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Arab and Ottoman slave traders sold slaves in cumulatively large numbers over the centuries throughout the Persian Gulf, Anatolia, Central Asia and the Arab world and communities descended from these slaves can be found throughout these regions.

Kazakhs, Hazara, Karakalpaks, Crimean Tatars have more European mtdna than European y-dna.

Kyrgyz have mostly European y-dna with substantial European mtdna.

Many terms exist for people of various multiracial backgrounds.

Preferred terms include multiracial, biracial, multiethnic, polyethnic, Métis, Creole, Dougla, mestizo, mulatto, Melungeon, Criollo, quadroon, zambo, Eurasian, hapa, hāfu, garifuna and pardo.

Among these are the Haratin oasis-dwellers of Saharan southern Morocco, Algeria and Mauritania.

They are believed to be a mixture of Black Africans and Berbers, and constitute a socially and ethnically distinct group.

Genetic studies shows that Central Asian Turkic people and Hazara are a mixture of Northeast Asians and Indo-European people.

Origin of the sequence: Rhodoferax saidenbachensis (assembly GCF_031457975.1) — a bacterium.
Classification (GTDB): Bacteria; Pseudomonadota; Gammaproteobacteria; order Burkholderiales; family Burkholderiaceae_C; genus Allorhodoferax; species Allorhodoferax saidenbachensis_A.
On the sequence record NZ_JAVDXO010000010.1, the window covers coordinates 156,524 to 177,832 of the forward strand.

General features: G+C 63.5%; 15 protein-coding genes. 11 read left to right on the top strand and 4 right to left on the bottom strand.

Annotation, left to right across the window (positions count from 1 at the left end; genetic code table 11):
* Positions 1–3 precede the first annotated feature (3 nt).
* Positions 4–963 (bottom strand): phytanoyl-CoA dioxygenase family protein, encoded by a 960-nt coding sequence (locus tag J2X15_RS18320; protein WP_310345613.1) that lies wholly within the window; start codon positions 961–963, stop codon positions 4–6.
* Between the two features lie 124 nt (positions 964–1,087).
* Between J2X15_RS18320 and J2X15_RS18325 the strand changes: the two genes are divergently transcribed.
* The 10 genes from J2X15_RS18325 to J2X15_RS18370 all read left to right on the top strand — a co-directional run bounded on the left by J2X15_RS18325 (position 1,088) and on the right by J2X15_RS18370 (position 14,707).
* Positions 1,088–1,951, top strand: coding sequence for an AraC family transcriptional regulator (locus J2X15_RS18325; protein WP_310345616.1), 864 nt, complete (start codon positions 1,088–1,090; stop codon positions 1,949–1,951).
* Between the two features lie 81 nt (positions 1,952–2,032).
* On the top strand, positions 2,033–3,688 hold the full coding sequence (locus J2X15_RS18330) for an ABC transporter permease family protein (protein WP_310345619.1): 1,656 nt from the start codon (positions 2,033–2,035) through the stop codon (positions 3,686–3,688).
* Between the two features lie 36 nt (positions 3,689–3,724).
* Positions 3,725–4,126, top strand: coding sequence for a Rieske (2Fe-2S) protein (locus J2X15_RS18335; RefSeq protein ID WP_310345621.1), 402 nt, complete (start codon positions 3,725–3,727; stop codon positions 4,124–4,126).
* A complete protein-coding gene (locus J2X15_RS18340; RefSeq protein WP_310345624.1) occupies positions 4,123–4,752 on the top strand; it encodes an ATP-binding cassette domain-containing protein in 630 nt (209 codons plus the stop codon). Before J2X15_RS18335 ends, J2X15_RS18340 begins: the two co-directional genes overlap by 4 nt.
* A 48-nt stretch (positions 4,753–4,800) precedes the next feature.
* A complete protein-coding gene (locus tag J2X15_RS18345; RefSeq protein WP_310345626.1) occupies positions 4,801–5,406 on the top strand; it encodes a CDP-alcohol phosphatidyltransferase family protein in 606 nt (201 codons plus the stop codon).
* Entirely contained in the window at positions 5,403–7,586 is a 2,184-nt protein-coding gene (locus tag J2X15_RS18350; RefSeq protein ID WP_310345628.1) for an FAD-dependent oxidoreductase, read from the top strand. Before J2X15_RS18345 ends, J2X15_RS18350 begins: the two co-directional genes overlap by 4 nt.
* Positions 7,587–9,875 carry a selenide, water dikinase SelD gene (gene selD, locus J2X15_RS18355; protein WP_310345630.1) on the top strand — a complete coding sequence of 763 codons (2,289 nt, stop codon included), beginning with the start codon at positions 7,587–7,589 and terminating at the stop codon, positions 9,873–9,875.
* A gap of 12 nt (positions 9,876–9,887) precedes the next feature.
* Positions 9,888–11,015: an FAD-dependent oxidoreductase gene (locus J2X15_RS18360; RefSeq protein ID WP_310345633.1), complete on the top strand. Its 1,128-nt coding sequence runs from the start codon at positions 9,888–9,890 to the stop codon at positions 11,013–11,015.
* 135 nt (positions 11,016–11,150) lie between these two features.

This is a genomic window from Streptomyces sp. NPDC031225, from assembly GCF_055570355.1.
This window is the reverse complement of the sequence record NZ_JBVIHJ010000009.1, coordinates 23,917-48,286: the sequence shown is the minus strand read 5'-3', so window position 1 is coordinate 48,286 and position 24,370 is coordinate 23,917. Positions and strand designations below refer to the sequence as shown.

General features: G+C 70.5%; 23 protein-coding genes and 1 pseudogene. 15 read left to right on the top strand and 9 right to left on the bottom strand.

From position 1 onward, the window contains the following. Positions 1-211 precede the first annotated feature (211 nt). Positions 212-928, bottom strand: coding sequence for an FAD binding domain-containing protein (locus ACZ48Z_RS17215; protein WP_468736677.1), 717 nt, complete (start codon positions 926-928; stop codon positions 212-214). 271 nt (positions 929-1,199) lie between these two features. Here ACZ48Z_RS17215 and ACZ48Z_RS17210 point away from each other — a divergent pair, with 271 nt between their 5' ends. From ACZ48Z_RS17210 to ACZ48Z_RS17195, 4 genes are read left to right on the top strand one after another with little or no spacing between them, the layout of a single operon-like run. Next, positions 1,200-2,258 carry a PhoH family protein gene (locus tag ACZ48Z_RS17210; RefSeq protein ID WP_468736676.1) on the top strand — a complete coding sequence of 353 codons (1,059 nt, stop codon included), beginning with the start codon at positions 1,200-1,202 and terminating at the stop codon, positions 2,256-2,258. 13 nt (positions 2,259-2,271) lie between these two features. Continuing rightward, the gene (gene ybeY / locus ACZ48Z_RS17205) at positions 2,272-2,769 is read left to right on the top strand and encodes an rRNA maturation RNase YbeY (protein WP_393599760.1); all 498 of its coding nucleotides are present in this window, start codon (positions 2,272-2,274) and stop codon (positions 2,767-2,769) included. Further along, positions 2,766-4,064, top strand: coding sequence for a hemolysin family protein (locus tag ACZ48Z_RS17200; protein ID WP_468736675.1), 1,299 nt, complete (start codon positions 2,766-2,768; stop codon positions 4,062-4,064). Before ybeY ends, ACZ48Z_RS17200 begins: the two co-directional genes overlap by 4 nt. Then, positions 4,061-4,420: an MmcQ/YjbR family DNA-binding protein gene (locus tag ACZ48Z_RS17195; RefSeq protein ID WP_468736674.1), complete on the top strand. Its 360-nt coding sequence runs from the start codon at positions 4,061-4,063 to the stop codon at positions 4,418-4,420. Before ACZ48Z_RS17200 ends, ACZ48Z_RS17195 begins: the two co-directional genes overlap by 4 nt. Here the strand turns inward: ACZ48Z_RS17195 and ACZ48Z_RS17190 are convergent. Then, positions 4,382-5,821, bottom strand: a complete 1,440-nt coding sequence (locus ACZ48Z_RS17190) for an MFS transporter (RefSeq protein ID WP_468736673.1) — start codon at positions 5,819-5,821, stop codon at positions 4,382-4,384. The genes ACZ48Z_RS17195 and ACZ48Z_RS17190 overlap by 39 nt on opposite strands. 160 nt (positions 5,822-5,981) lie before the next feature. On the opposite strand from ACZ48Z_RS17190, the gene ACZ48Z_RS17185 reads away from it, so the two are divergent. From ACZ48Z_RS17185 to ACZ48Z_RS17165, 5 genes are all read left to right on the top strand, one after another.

Caucasian ancestry is prevalent in almost all central Asian Turkic people.

Charts and diagrams intended to explain the classifications were common.

The well-known Casta paintings in Mexico and, to some extent, Peru, were illustrations of the different classifications.

At one time, Latin American census categories have used such classifications, but in Brazilian censuses since the Imperial times, for example, most persons of multiracial heritage, except the Asian Brazilians of some European descent (or any other to the extent it is not clearly perceptible) and vice versa, tend to be thrown into the single category of "pardo", although race lines in Brazil do not denote ancestry but phenotype, and as such a westernized Amerindian of copper-colored skin is also a "pardo", a caboclo in this case, despite being not multiracial, but a European-looking person with one or more African or Indigenous American ancestor is not a "pardo" but a "branco", or a white Brazilian.

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